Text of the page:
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Whether we are dealing with an employment contract or a services contractis determined not by its name, but by the features of the relationship between the parties. The problem arises when the legal relationship exhibits features specific to both relationships. How then to qualify the legal basis of employment?

The differences start with the source of the regulation – the employment contract is introduced by the Labor Code, while the services contractis described by the provisions of the Civil Code. Hence, the labor court or the civil court will be competent to settle disputes arising from the above relations, respectivelyAs a rule, an employment contract is more favorable for the employee. It provides for notice periods (the employer cannot fire the employee overnight), as well as paid annual leave. Employees under an employment contract are also entitled to protection against dismissal in certain situations, e.g. during pregnancy or maternity leave. In turn, the services contract is more flexible, as the parties may terminate it at any time. However, the service provider is not subject to compulsory health insurance, which in the event of absenteeism due to health condition deprives him of the right to the benefit.

According to the Labor Code, a characteristic feature of an employment relationship is the subordination of the employee, i.e. personal performance of activities under the supervision and management of the employer, which entails the possibility of issuing binding service contracts. In the case of an employment contract, the time and place of its performance is determined by the employer, and the work is performed at the risk of the employer. In turn, the characteristic for service providing are, among others no precise definition of working hours, greater flexibility in the organization and no top management. It is easy to notice that the indicated features of the employment relationship can be found in many civil law contracts. So how should you qualify the contract?

First of all, it is necessary to check whether the contract does not contain any foreign elements for a given type of employment, e.g. the need to make up for a holiday, no obligation to perform work in person or follow instructions. Their presence basically means that we are not dealing with an employment relationship. In addition, it should be noted that although the above-mentioned features may appear in both a civil law contract and an employment contract, they are not of exactly the same nature (judgment of the Supreme Court of January 21, 2021, III PSKP 3/21) – leaving at the disposal of the service recipient cannot rely on the execution of service contracts on an ongoing basis, depending on the needs – this circumstance precludes the relationship from being classified as a service contract.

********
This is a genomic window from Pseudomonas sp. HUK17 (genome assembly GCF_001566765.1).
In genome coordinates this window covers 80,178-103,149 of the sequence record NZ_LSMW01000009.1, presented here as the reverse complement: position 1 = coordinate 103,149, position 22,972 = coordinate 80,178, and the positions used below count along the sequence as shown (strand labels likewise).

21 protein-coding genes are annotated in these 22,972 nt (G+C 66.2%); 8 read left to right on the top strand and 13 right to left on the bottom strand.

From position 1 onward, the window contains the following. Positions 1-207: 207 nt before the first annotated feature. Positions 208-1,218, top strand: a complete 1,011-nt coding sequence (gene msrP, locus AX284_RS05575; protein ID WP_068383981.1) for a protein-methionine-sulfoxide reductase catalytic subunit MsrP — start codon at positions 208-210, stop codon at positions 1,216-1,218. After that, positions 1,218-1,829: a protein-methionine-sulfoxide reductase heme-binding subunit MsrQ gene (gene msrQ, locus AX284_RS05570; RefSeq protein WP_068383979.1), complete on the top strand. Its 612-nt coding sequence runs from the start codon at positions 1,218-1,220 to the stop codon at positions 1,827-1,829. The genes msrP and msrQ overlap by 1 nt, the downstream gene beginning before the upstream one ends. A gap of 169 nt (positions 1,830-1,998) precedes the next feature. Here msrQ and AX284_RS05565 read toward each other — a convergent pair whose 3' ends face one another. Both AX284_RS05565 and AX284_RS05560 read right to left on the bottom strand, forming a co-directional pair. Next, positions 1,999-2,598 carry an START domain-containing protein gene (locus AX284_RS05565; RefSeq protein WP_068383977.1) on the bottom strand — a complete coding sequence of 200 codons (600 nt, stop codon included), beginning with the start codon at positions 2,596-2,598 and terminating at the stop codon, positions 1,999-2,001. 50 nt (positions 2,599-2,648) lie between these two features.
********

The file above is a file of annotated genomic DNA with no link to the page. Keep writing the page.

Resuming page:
Next, it is necessary to check which features are predominant – appropriate for the employment contract or the service contract. In the event of the same intensity, the key is the will of the parties and the purpose of the contract, also expressed in its name (judgment of the Supreme Court of September 14, 1998, PKN 334/98, OSN 1999). This means that it is permissible to perform the same obligations under employee or civil law employment if such is the will of the parties and unless otherwise opposed by other circumstances. This is important in the context of many court proceedings in which a party claims that the same responsibilities are performed by another person under an employment contract.

The above indicates that although the provisions of the Labor Code aim to eliminate the practice of forcing the resignation from the status of an employee (when the work is to be performed in conditions similar to the employment relationship), they do not prevent the use of a civil law contract when it is in accordance with the will of the parties. In particular, Art. 22 § 11 of the Labor Code does not introduce a presumption of an employment relationship (judgment of the Supreme Court of 21 January 2021, III PSKP 3/21). The introduction of the provision requiring, when assessing a relationship, to take into account its features, and not only its name, did not change much in jurisprudence, as the nature and all circumstances related to employment had already been taken into account when making a legal qualification.